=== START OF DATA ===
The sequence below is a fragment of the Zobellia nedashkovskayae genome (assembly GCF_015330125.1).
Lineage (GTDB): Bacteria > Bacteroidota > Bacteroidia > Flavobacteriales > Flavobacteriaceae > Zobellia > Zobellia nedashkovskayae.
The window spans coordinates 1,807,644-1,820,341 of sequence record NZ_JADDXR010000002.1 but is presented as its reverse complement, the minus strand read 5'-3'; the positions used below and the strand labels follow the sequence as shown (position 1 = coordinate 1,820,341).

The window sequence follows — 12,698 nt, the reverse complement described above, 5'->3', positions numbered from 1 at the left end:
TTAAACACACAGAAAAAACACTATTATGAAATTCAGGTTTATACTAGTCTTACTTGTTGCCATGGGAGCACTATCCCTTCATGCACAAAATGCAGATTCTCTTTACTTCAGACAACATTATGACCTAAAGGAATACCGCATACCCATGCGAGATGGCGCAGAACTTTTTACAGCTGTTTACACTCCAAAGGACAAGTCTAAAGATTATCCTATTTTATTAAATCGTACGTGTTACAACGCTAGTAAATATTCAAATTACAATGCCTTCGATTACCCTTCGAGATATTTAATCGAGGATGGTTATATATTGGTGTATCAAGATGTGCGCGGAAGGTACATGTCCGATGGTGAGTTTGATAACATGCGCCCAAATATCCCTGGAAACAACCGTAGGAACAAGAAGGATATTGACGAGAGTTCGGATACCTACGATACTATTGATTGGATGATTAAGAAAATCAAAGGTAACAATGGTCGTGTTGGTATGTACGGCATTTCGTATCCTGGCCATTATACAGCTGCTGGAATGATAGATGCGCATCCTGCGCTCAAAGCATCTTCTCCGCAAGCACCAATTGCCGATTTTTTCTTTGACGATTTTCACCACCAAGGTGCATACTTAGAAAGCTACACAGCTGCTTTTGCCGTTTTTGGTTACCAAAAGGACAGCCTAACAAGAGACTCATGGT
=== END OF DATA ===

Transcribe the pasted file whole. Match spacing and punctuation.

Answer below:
The sequence below is a fragment of the Zobellia nedashkovskayae genome (assembly GCF_015330125.1).
Lineage (GTDB): Bacteria > Bacteroidota > Bacteroidia > Flavobacteriales > Flavobacteriaceae > Zobellia > Zobellia nedashkovskayae.
The window spans coordinates 1,807,644-1,820,341 of sequence record NZ_JADDXR010000002.1 but is presented as its reverse complement, the minus strand read 5'-3'; the positions used below and the strand labels follow the sequence as shown (position 1 = coordinate 1,820,341).

The window sequence follows — 12,698 nt, the reverse complement described above, 5'->3', positions numbered from 1 at the left end:
TTAAACACACAGAAAAAACACTATTATGAAATTCAGGTTTATACTAGTCTTACTTGTTGCCATGGGAGCACTATCCCTTCATGCACAAAATGCAGATTCTCTTTACTTCAGACAACATTATGACCTAAAGGAATACCGCATACCCATGCGAGATGGCGCAGAACTTTTTACAGCTGTTTACACTCCAAAGGACAAGTCTAAAGATTATCCTATTTTATTAAATCGTACGTGTTACAACGCTAGTAAATATTCAAATTACAATGCCTTCGATTACCCTTCGAGATATTTAATCGAGGATGGTTATATATTGGTGTATCAAGATGTGCGCGGAAGGTACATGTCCGATGGTGAGTTTGATAACATGCGCCCAAATATCCCTGGAAACAACCGTAGGAACAAGAAGGATATTGACGAGAGTTCGGATACCTACGATACTATTGATTGGATGATTAAGAAAATCAAAGGTAACAATGGTCGTGTTGGTATGTACGGCATTTCGTATCCTGGCCATTATACAGCTGCTGGAATGATAGATGCGCATCCTGCGCTCAAAGCATCTTCTCCGCAAGCACCAATTGCCGATTTTTTCTTTGACGATTTTCACCACCAAGGTGCATACTTAGAAAGCTACACAGCTGCTTTTGCCGTTTTTGGTTACCAAAAGGACAGCCTAACAAGAGACTCATGGT